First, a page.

Fleming highlighted the danger that looms over the loss of local journalism. Critical coverage such as food insecurity or elected official oversight would be lost. She recalled an article about the death caused by police that quoted mainly officials and not community members. “With limited staffing, reporters are more likely to be drawn to the same ‘official’ sources of information, especially if they’re required to file multiple stories a day,” she said.
Ben Brody, a photojournalist at Report for America and 2012 UMass Journalism alum, emphasized the deeper difficulties for photojournalists in a world dependent on bystanders’ photography, citing the “magnitude” of this field’s job loss is greater than writers. “Certainly the most earth-shattering images of 2020 were bystanders using their phones to hold police accountable,” Brody said.
Brody reflected on the importance of evolution in the field. “Staff photojournalists need to get serious about how contemporary journalism has changed in the past 20 years,” he said. While doing so, Brody suggested that the photojournalist can serve to illuminate a community. “In communities where crime is the media’s primary focus, the medium of photography is uniquely effective in showing how these communities are actually very close-knit and people love their home regardless of its problems.”
Former Gazette columnist and former UMass Amherst Professor Shaheen Pasha expanded the variance of options for the Gazette. Pasha founded and operates Prison Journalism Project, an independent non-profit funded through Penn State University. Her organization aims to create an environment for incarcerated individuals to tell their stories through journalism.
Pasha largely blames parachute journalism for misperceiving communities. “Only when something big happens somebody from outside the paper parachutes in. They talk to a few people and get a very vague idea of what the issue is and then go back and write about it. You don’t get the services, you don’t get the change that is needed, especially when it comes to marginalized communities,” she said.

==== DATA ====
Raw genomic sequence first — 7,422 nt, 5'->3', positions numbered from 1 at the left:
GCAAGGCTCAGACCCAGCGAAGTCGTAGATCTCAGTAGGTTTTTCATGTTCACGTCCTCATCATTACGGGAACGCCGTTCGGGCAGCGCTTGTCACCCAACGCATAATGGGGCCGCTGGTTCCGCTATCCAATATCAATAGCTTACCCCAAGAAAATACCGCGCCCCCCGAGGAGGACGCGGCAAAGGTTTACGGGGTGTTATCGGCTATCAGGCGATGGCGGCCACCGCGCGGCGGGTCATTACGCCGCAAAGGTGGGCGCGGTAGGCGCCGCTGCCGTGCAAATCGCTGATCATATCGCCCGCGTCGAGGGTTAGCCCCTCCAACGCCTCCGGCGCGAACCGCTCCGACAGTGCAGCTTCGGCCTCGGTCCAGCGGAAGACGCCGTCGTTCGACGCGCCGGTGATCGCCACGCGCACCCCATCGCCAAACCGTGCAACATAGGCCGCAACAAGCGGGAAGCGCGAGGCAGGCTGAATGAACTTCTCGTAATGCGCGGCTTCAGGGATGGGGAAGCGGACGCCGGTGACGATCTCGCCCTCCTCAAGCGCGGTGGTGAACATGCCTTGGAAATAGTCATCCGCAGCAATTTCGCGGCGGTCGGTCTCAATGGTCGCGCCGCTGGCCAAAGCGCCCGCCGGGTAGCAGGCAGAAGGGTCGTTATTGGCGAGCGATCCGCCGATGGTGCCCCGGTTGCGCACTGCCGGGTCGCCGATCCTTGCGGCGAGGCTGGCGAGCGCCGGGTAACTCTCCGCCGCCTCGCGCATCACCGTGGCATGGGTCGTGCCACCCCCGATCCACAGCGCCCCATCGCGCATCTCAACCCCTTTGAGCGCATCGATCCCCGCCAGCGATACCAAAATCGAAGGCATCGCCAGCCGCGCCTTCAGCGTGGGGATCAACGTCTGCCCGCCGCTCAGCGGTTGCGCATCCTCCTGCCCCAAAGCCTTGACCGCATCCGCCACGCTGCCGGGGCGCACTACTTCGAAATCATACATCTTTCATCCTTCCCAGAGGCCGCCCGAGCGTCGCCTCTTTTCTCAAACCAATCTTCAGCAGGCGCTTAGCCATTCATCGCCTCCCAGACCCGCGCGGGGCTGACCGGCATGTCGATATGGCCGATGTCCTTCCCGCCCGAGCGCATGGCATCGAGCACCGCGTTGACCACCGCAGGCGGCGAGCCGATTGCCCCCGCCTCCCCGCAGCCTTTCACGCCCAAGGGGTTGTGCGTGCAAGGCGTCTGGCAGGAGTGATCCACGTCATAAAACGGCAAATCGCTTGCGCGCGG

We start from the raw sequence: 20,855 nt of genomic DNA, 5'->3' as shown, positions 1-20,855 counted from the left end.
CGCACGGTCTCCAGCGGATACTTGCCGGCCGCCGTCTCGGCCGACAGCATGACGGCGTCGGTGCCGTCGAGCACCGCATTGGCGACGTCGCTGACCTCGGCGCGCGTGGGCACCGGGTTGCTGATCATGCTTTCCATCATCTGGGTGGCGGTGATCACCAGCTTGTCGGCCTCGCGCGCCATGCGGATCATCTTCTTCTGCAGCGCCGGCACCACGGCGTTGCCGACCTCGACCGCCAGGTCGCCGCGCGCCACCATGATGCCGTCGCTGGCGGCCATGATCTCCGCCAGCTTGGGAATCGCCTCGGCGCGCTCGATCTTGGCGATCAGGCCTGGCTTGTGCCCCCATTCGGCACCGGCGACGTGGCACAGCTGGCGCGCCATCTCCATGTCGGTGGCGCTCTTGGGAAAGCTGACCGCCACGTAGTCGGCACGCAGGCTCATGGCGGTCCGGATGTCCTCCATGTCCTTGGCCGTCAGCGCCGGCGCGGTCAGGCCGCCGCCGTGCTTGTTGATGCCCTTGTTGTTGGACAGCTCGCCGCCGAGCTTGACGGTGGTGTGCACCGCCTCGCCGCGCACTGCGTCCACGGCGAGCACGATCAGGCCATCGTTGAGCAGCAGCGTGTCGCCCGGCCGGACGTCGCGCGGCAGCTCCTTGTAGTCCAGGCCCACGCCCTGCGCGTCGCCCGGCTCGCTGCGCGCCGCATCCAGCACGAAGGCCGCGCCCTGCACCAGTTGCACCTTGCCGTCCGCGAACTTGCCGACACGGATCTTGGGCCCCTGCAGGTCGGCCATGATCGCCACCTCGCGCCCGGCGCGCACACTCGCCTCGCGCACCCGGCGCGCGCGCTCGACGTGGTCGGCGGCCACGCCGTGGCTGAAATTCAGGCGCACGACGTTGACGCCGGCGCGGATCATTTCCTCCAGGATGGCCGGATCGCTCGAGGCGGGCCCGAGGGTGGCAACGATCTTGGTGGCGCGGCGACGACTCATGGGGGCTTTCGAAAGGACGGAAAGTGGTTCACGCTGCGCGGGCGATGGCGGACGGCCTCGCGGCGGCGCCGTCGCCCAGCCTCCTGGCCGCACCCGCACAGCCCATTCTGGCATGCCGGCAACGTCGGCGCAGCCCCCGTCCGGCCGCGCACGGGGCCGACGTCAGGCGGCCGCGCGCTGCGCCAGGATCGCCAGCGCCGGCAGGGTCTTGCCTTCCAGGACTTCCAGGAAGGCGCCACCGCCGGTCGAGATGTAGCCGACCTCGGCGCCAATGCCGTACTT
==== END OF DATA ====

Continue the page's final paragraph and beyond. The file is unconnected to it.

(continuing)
Pasha compares the local coverage she did for the Gazette to the local internal coverage she builds inside her Prison Journalism Project. “The seeds of the Prison Journalism Project… in some ways were planted by the whole concept of local community journalism.” She reflected on the similarity between parachute journalists and the outside perspective often given to the incarcerated community. “In this 2.3 million incarcerated world, how do you have a community without local correspondence? That’s the importance of community journalism,” Pasha said.
Finally, State Representative Lindsay Sabadosa reiterated the threat of limited local journalism. She credits the Daily Hampshire Gazette’s coverage with saving Hampshire College, bringing light to the elimination of Holyoke Medical center, one of the only birthing centers in the area or exposing the COVID-19 crisis at the Holyoke Soldier’s Home. “I am grateful for that. I take what is happening to this newspaper very personally… I have also had to help many of the former gazette employees through their unemployment,” Sabadosa said. She grew frustrated as she considered how layoffs have significantly undercut coverage in Holyoke, an area initially expanded upon during, now laid off, Hauser’s stint as editor-in-chief. “How do we make this newspaper a community newspaper? Is it turning it into a non-profit, is it making it into a subscriber-owned newspaper? Because if any place in the state of Massachusetts can do it, it will be Northampton.”
“I think no one’s happy right now,” Pasha said. “I think you’re right,” replied Christensen.
A Q&A followed their conversation. Various questions raised involved a co-op-based solution and dove further into the threat of rushed, unbalanced journalism. Newspapers of New England CEO Aaron Julien was invited to participate or send representation but did not respond to the offer. The forum can be viewed in its entirety on Pioneer NewsValley Guild’s Facebook Page.
If you are interested in supporting the Pioneer NewsValley Guild, they have requested supporters email [email protected] or write a Letter to the Editor at [email protected] A community group is set for creation shortly.
Email Julia at [email protected] or follow her on Twitter @juliadonohue3